Start day with long, steady climb followed by cold descent. Have “cay” (tea) with Alex at bottom of hill. Nathan bonks near end of day. Farming road for campsite after passing cow corpse in ditch. Oleg helps me prepare dinner then disappears for a bath. I’m about to call him back when I realize I’m faster without him. My knees are on fire. Taking 5-7 Advil’s each day. Today I consider whether I’ll be able to finish if knees do not strengthen

We start the day with a long, steady climb from our miserable campsite. We’re all so cranky barely a word is spoken as we fold up camp. Oleg discovers that he has spent the night sleeping next to an animal corpse. He is angry at Alex for this. Somehow, according to Oleg, Alex is responsible for this mess.

We rolled in to camp last night late, tired, no “hooter” in the legs. Zonguldak, a dusty, busy, industrial town confused us, killed our mileage, and distracted us in our search for a boat to Yalta. We climbed out of town in the failing light. Looking for camp, options depleting as we climb. Many partially finished homes dot the landscape, but there seem to be people milling about as we approach a couple of them. The first site, rejected on account of the skewered, half sheep corpse near by. We settled later for this roadside pullout with piles of garbage, suspect piles of toilet paper and a rotting animal corpse of its own.

Oleg: “Alex, tonight we can have reever camp?” No, it was not to be. Exhausted, I actually sleep quite well, ready to attack the climb. I also seem recharged, feeling better that I don’t feel as bad as Brandt, Nathan and Oleg. Alex charges out of camp. I follow soon after, in chase.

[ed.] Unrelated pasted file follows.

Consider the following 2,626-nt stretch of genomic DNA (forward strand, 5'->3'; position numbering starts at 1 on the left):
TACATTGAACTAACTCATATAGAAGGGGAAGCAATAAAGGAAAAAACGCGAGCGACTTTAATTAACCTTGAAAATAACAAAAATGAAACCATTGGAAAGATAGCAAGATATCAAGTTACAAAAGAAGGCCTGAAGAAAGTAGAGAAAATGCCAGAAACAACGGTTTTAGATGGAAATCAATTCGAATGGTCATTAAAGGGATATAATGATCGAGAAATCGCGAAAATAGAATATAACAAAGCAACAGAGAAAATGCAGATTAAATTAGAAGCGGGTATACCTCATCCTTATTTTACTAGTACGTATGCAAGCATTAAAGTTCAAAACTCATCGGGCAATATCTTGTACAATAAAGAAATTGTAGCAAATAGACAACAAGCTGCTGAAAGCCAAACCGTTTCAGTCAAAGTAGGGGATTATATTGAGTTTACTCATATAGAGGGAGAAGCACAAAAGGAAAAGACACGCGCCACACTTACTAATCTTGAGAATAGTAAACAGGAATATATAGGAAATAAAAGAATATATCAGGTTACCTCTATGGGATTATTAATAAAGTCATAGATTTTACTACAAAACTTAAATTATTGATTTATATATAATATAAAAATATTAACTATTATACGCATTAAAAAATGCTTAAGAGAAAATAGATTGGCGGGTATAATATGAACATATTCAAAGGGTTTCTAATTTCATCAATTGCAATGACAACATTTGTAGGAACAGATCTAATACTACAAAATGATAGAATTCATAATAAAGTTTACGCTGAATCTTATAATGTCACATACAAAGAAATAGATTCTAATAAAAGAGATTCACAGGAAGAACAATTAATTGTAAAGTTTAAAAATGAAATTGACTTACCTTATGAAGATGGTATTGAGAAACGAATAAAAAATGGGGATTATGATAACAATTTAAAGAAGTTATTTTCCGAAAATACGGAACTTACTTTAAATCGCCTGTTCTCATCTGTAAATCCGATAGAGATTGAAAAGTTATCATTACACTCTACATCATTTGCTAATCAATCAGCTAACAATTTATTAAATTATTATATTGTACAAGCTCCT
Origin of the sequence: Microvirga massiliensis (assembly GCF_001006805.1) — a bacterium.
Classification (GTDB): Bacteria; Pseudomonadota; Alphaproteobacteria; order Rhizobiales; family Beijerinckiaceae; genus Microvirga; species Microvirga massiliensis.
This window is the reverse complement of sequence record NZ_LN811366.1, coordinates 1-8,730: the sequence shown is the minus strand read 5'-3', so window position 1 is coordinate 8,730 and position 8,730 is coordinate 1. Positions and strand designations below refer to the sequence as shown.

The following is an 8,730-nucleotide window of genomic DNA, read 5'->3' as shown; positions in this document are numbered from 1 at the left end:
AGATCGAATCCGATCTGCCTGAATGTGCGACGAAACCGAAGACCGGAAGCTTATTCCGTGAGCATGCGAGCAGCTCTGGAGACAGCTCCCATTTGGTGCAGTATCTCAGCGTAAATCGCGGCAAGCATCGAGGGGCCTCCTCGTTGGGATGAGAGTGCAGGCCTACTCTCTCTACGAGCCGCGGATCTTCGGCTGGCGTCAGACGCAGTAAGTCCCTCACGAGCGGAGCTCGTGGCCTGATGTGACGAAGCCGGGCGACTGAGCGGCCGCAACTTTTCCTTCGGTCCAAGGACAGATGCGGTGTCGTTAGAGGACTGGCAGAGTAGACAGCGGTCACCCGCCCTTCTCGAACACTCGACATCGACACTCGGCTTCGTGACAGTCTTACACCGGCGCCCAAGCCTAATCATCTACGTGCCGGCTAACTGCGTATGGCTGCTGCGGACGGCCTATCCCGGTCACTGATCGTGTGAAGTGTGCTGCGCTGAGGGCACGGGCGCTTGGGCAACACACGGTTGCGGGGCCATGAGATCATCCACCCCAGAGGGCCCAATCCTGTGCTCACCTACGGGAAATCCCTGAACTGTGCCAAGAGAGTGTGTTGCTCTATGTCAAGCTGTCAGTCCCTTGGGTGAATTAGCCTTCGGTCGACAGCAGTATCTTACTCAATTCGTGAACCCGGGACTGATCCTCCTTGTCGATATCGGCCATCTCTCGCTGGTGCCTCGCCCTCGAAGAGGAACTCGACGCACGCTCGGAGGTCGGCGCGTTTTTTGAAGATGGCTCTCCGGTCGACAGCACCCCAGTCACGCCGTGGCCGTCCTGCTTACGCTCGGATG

Some morning rain is a bummer, but a cool, steady climb to 500 meters. Alex and I stop at the bottom of the chilly descent to warm up with some chai, and wait for the others; already 30 minutes behind. Feel like we’ve been ripped off, paying 10,000 lira for the chai (that’s about 20 cents).

Back on the coast, the short, steep climbs resume, and with it my tweaking knee. Very short, steep hills of 100 meters joining innumerable villages. My jovial, “howdy”, or stopping to chat is replaced with a head down, gritted teeth.

Turkish villagers have been friendly, now touching me in my pain, to the point of annoyance. Late in the day I’m tired, sore, irritable. I’m pained to go through the ritual, “isim Douglas”. “we go from Istanbul to Sinop, to Mongolia”. Usually there’s recognition with the first two place names. Blank faces meet the mention of the terminus.

The search for a Yalta boat dominates our coastal experience. Responses have become predictable: “No boat from here to Yalta. You must go to Istanbul”

My knees are on fire. I’m popping 7 Advil a day now. But I’m not the only one in pain. Not sure I can go on if my knees don’t get better. Nathan bonks near the end of the day. His head is down, he reaches forward for his handlebars, too far away on his bike. He implores me to find our campsite soon. We’re gliding along near the coast. Grazing cows populate the pastures to our right. I’m searching for that hideaway driveway with a river. Just as we bump off the road, 200m off the route, we put our bikes down and Nathan begins barfing.